The Telegraph, the same paper that leaked the decision about Huawei taken by former British prime minister Theresa May's government in May 2019, said on Saturday that the UK intelligence service GCHQ had reversed its earlier advice, which was made public in January, giving Huawei a chance to supply up to 35% of equipment for the non-core parts of networks.
Following US pressure, applied on Prime Minister Boris Johnson when Washington was approached about a trade deal, Britain agreed to review its earlier stance. The Telegraph said a report from the new review would be given to Johnson this week and it would conclude that new American strictures on Huawei would mean that any risk mitigation which was possible earlier would not be possible now.
In May, the US Department of Commerce said it would make changes in its Foreign Direct Product Rule which prevents a company from buying goods that are produced using American technology or equipment, no matter whether the firm making them is American or not.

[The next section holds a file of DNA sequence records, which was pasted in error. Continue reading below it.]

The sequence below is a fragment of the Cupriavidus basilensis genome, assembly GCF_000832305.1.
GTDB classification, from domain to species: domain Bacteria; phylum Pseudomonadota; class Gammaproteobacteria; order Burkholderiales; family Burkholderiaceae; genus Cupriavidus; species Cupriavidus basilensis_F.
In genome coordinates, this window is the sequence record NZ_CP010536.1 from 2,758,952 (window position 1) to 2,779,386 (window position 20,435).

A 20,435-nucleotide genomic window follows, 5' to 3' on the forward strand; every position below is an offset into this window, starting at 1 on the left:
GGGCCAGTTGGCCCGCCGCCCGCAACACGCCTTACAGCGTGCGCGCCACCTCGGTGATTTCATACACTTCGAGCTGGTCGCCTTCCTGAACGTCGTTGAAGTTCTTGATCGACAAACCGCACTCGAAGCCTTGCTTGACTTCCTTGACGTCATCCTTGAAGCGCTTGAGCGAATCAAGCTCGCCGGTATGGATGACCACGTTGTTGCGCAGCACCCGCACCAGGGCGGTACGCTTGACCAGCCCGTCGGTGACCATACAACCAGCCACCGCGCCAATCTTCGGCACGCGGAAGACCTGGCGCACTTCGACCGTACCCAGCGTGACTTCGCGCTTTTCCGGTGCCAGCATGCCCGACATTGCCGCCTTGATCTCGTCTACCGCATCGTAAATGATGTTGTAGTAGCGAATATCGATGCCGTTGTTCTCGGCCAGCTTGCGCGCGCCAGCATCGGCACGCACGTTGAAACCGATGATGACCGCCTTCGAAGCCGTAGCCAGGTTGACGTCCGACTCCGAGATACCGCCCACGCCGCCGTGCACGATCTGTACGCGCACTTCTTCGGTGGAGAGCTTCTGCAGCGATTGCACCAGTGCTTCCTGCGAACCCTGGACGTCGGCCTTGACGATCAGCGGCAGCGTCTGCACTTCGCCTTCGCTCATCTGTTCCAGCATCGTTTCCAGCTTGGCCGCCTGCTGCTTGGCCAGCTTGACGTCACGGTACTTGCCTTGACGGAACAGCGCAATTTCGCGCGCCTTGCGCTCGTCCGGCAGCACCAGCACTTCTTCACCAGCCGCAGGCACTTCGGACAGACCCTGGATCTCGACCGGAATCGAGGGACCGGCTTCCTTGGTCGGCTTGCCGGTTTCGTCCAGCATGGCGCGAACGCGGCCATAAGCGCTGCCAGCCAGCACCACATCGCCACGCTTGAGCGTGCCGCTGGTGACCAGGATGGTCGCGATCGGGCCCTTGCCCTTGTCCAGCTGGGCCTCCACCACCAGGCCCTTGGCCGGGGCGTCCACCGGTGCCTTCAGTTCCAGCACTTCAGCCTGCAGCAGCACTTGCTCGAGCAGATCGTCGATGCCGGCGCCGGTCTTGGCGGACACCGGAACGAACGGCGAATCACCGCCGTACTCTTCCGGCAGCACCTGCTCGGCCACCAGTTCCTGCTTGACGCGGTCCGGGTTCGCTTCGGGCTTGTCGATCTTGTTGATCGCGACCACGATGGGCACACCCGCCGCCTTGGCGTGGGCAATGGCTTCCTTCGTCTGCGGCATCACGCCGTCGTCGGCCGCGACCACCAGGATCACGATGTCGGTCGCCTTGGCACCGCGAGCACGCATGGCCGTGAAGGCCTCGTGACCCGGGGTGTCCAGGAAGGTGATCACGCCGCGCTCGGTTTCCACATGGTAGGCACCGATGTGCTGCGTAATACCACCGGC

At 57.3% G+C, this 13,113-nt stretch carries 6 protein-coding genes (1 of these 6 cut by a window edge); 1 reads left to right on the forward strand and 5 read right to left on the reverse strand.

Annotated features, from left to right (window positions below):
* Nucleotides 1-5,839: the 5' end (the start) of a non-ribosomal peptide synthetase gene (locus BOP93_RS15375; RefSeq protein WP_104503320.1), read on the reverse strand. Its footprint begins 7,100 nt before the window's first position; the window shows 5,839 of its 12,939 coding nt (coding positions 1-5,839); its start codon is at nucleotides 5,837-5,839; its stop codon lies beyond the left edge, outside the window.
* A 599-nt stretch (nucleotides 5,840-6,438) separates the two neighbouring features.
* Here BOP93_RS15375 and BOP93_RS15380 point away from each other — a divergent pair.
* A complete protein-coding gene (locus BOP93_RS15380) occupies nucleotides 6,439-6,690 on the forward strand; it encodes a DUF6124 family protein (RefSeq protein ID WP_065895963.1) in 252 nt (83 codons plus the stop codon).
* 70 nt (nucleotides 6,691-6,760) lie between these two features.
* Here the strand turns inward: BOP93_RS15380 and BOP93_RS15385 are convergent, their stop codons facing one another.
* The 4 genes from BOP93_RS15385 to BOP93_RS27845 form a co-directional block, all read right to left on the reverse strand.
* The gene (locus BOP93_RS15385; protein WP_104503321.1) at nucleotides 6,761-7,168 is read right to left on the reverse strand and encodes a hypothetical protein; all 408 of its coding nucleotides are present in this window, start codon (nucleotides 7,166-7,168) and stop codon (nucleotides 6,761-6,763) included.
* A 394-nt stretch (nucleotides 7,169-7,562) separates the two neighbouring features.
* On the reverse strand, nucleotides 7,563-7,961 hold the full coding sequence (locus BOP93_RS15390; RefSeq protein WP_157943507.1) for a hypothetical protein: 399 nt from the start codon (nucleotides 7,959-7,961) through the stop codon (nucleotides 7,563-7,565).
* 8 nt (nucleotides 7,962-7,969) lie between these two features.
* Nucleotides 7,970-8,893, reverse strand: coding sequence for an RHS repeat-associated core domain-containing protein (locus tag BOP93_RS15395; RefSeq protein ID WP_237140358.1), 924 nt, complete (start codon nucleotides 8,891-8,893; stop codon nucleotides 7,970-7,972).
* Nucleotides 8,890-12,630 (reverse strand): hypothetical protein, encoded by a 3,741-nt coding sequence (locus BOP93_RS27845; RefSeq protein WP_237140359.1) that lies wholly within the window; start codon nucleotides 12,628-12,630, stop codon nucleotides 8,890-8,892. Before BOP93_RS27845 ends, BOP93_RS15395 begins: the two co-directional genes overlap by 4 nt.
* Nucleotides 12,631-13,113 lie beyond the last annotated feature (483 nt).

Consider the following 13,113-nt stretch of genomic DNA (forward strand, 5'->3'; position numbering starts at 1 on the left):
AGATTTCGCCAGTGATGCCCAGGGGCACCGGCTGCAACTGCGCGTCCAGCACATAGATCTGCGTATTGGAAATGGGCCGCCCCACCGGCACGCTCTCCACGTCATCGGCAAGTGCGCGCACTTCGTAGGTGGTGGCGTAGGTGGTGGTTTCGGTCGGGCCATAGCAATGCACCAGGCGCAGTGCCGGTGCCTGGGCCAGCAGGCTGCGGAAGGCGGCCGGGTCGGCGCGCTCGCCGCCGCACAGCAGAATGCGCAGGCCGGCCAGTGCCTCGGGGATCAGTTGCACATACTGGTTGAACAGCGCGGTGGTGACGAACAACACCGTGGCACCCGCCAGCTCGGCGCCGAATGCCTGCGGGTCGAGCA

Exactly how this decision will sit with the four British telcos who have already taken Johnson's word and used Huawei gear remains to be seen.
Vodafone, O2, EE (a BT unit) and Three have all rolled out 5G networks, and used Huawei gear in non-core parts of the network. Spanish group Telefonica owns O2 and it has used Huawei’s infrastructure in some of its other networks. O2 has no wide use of Huawei in the UK, but has a network-sharing agreement with Vodafone.
The companies relied on the interim advice from May's government that this would be the government's final stance.
Industry sources have said if the UK went ahead with an earlier reported policy of removing Huawei equipment by the end of 2023, it would cost about £7 billion (A$12.9 billion).
After Johnson's January announcement, London reportedly twice changed its stance, once saying it would remove Huawei gear completely by 2023 and later saying it would block the use of such equipment after 2023.
Washington has campaigned for more than two years to try and push countries it considers allies to avoid using 5G equipment from Huawei in their networks. Thus far, only Australia and Vietnam have said openly that they would follow the American lead.
Japan, South Korea and Poland have indicated that they are likely to toe the US line, but have yet to make public pronouncements about what policy they would follow.
More recently, India, the UAE and Cambodia have said they would allow Huawei to participate in 5G trials. But New Delhi is likely to change its stance after its soldiers clashed with Chinese troops on the border on 15 June.
iTWire has contacted Huawei for comment.